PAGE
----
Zatlers backs off on threat to dismiss Saeima

Citing progress in reforming Latvia’s political system and shoring up its economy, President Valdis Zatlers has backed off a threat to dismiss the Saeima if it did not fulfill certain demands.

In a March 31 speech over state radio and television, Zatlers said the points he raised in a Jan. 14 ultimatum have been addressed. One of them, approval of a constitutional amendment that would allow for the popular recall of the parliament, is to be finalized April 8, the president said.

One day after a huge Jan. 13 anti-government demonstration in the Dome Square was followed by a small riot in the Old Town district of Rīga, Zatlers issued an ultimatum to the Saeima. By March 31, it had to approve the constitutional amendment, reform the country’s election law to get rid of the so-called “locomotive problem,” and create a board to oversee Latvia’s economic development plan and the EUR 7.5 billion in loans it is getting from the International Monetary Fund (IMF), the World Bank and others.

“If by today the Saeima and the government had not completed the jobs I outlined,” Zatlers told the broadcast audience, according to a transcript provided by his press office, “I would start the process of dissolving the Saeima so that, in accordance with the law, we would gain a new set of representatives who would be trusted by the voters.”

According to Latvia’s constitution, the president may call for the dismissal of the parliament. A national referendum is then held and, if successful, the Saeima is considered dissolved and new elections are scheduled. However, if the referendum fails, the president has to resign and the parliament chooses a replacement.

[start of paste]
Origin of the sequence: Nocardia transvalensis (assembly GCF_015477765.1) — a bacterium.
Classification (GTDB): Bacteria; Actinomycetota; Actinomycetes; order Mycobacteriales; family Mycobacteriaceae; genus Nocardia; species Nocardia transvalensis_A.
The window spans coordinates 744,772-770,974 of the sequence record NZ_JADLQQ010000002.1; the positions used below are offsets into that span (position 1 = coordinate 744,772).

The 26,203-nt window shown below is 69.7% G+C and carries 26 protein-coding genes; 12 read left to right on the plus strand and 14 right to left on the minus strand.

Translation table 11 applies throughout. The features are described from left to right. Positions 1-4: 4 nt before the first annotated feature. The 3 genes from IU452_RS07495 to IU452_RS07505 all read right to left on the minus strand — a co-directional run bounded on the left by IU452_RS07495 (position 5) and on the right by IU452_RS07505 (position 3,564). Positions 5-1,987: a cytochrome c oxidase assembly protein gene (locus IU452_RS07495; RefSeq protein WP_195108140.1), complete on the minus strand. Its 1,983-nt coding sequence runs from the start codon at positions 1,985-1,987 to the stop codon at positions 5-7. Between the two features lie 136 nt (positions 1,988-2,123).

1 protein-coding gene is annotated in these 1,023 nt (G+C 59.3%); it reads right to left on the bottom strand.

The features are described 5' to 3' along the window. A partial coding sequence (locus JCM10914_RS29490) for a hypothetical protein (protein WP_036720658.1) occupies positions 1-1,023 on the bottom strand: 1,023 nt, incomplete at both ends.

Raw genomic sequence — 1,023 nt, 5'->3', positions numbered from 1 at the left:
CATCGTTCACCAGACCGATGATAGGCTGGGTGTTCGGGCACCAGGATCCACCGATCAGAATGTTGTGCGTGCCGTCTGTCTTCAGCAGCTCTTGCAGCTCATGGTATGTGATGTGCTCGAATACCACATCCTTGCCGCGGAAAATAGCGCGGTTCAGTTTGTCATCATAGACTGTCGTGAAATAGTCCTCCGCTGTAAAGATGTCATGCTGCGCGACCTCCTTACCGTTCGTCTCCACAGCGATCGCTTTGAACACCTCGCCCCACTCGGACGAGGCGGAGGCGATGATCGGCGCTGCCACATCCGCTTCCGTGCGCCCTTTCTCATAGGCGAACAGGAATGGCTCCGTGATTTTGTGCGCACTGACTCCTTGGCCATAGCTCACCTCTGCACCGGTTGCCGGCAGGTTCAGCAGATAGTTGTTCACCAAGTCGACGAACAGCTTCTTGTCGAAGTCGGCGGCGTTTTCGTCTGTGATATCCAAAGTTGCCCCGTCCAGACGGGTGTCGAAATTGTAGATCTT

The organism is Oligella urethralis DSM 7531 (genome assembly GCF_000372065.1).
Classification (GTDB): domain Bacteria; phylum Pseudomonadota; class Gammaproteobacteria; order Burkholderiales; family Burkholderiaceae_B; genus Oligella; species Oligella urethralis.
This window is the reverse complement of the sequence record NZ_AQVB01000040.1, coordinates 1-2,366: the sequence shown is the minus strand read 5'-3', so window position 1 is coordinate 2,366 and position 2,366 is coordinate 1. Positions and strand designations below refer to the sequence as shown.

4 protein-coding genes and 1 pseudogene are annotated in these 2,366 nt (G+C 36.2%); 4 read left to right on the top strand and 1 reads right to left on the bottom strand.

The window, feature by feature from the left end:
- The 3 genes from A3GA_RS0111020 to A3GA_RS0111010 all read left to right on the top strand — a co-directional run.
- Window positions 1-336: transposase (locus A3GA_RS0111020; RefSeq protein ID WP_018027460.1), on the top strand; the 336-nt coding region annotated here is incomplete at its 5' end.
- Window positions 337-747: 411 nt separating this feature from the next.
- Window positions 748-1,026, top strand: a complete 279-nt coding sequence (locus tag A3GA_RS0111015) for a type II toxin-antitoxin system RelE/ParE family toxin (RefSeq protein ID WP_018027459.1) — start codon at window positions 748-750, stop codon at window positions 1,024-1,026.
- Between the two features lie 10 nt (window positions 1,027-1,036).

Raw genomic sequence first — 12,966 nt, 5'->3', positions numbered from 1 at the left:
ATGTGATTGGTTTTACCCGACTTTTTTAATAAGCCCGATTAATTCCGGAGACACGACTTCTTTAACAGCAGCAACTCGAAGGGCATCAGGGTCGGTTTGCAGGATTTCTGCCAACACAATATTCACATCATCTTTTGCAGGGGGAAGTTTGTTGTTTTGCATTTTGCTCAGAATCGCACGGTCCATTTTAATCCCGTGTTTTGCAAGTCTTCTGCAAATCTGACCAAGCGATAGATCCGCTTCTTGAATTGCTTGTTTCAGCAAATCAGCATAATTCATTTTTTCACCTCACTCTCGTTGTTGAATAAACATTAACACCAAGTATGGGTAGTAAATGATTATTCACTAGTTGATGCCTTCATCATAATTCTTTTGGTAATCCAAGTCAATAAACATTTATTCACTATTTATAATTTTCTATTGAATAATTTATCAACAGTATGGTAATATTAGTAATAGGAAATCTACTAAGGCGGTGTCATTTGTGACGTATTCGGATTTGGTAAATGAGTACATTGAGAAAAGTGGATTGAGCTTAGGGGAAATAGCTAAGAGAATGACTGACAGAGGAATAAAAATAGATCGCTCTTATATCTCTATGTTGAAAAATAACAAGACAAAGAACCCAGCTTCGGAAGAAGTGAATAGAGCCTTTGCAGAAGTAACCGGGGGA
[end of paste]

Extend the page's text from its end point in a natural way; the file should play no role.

Under the constitutional amendment supported by Zatlers, the electorate also would have the ability to call for the Saeima’s dismissal. Zatlers told the broadcast audience that on March 31 he received assurances from leading political parties that the amendment would be approved April 8.

“I understand that my Jan. 14 announcement about the possibility of dismissing the Saeima, and the assignments for the parliament and the government, was an unexpected step,” the president told the broadcast audience, “but it was the only way to steer the political process into a constructive channel.”

Zatlers noted that in addition to the promised amendment, a new government is in place headed by Prime Minister Valdis Dombrosvkis, an economic stimulas plan has been developed, and a new head of the Corruption Prevention and Combating Bureau (Korupcijas novēršanas un apkarošanas birojs) has been approved.

However, the president also said that a number of chores remain, including approval by the Saeima of a revised budget that conforms to demands from the IMF, easing of restrictions on business operators’ access to European Union funds, approval of a social security program and continued work on reforming Latvia’s political system.

Andris Straumanis is a special correspondent for and a co-founder of Latvians Online. From 2000–2012 he was editor of the website.

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